The employment coordinator is one of the members of the reintegration programme implementation committee at the respective local level.
Though the municipality had sent the proposal to the board demanding around Rs8 million and targeting around 300 beneficiaries, it is set to receive the fund for assisting 60 returnees.
To prevent the misuse of funds, the municipality has planned to prioritise workers who would also have at least 25 percent of their own investment besides the financial assistance from the board to carry out their proposed financial activities.
“We will ask the workers to present the cost estimates for their proposed financial activities,” said Gajurel.
The labour migration researchers, however, doubt the effectiveness of the programmes, citing issues related to the intended returnees and budget. The programmes, in the meantime, should be carried out as a pilot to learn the issues in detail for making further improvements, they said.
Jeevan Baniya, assistant director at the Centre for Study of Labour and Mobility, Social Science Baha, a research institution, said the very definition of integration needs to be made clear in the first place.
“We are intending to reintegrate returnees at a certain place without considering if the skills they possess match with the market demand in that place,” said Baniya. “Instead of such a static approach, the authorities need to invest in skilling and reskilling returnees to make them able to work anywhere across the country, or even abroad, as step migration and circular migration are today’s realities.”
“The identification and prioritisation of the beneficiaries is key to the effectiveness of the programme,” said Baniya. “Along with the workers who return home after unpleasant labour experiences and without any financial capital, the families of the injured, ill as well as dead migrant workers too need to be prioritised in the reintegration efforts.”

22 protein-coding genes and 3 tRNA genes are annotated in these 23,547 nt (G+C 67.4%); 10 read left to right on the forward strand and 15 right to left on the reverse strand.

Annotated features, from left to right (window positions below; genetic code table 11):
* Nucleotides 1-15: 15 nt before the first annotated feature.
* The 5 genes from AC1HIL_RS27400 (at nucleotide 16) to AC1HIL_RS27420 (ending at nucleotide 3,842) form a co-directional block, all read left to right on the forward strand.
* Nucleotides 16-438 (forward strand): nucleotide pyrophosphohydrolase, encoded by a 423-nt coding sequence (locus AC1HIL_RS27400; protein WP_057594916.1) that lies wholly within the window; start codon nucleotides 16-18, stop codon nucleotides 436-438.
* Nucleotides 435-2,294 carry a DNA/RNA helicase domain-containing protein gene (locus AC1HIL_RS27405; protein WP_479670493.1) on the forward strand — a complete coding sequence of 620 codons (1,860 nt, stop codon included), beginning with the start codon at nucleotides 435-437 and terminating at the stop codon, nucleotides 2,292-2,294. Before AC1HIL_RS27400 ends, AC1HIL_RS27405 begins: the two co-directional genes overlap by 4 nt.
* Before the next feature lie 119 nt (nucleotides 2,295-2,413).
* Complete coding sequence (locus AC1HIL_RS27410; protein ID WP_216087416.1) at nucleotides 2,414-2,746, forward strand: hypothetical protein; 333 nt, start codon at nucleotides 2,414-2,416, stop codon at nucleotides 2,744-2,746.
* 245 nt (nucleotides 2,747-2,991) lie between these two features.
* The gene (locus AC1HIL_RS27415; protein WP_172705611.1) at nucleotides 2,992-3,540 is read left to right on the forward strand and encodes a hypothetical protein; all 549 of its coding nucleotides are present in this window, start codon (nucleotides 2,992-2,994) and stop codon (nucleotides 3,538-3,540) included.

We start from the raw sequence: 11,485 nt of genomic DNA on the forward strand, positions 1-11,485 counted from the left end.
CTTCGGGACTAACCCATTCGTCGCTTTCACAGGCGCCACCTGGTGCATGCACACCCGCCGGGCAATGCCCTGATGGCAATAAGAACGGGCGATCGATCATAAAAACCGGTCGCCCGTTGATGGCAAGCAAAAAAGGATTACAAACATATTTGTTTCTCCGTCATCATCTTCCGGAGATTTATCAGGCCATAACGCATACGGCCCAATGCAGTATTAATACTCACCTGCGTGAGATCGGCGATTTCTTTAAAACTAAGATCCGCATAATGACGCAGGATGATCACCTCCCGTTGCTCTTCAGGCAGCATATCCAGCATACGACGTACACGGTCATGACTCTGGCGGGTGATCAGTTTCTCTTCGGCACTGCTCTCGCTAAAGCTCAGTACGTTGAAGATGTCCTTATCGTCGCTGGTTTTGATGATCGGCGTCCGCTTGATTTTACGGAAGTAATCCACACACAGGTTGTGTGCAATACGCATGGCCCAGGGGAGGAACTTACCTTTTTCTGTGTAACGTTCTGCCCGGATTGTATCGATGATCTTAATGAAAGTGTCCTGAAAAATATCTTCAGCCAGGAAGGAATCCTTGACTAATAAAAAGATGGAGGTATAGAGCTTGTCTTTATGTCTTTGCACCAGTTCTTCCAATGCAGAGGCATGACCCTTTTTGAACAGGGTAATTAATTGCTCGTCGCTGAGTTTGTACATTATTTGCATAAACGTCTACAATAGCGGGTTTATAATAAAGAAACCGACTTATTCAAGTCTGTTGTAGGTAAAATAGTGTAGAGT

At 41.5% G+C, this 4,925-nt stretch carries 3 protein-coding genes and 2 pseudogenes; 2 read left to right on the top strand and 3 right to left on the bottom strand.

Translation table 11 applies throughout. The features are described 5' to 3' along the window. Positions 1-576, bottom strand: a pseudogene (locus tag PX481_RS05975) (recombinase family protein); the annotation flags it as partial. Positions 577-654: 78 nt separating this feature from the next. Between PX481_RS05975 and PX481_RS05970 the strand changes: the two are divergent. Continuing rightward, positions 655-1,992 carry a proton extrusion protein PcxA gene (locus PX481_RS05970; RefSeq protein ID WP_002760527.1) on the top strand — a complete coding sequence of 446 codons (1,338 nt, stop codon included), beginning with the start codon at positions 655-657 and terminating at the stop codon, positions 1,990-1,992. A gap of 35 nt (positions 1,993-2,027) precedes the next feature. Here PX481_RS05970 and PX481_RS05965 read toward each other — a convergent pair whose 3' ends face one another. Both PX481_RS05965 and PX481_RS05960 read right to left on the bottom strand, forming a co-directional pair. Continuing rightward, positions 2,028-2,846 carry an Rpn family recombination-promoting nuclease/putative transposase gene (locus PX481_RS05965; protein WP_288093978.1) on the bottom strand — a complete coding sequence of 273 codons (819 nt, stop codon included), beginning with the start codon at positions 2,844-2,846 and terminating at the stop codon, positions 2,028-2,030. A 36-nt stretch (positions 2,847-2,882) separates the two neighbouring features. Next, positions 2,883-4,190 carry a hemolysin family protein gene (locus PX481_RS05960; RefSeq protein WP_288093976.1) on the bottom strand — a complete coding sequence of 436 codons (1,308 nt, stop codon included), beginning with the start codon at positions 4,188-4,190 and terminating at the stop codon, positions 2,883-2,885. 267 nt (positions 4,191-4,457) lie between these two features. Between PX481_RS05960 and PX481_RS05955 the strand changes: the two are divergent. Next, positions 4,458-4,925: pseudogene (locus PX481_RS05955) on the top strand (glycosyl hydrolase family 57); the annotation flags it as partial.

Though external remittances have become a lifeline for the country’s economy, the migrants who spent their youth abroad and sent money back to the country have to struggle to reintegrate financially and socially, when they return.
The positive contributions of remittance have, however, overshadowed the social costs of labour migration.
The migrant departures have turned into an exodus amid a lack of decent opportunities at home.
In the past three fiscal years, even as the Covid-19 pandemic strangled the economy and rendered tens of thousands of people jobless, more than 1 million Nepalis left the country to find work in faraway lands.
The number of Nepalis getting labour permits, including the renewed entry, has already reached around 544,ooo in the first eight months of the current fiscal year which ends mid-July 2023, excluding the labour migrations to India.
The issue of returnee migrant workers and their reintegration, however, started receiving attention because of the reverse migration trend seen during the pandemic.
Nearly 204,000 migrant workers in the fiscal year 2020-21 and around 471,000 in 2021-22 returned home through the Tribhuvan International Airport, according to the Nepal Labour Migration Report 2022.
While Bhattarai from the Foreign Employment Board said the programmes’ implementation and effectiveness would be evaluated to bring changes to them for expanding them further in the coming fiscal year, Baniya, the labour migration expert, argued a holistic approach through coordination among the public and private sector in the federal, provincial and local level for creating jobs and entrepreneurship opportunities was the need of the hour.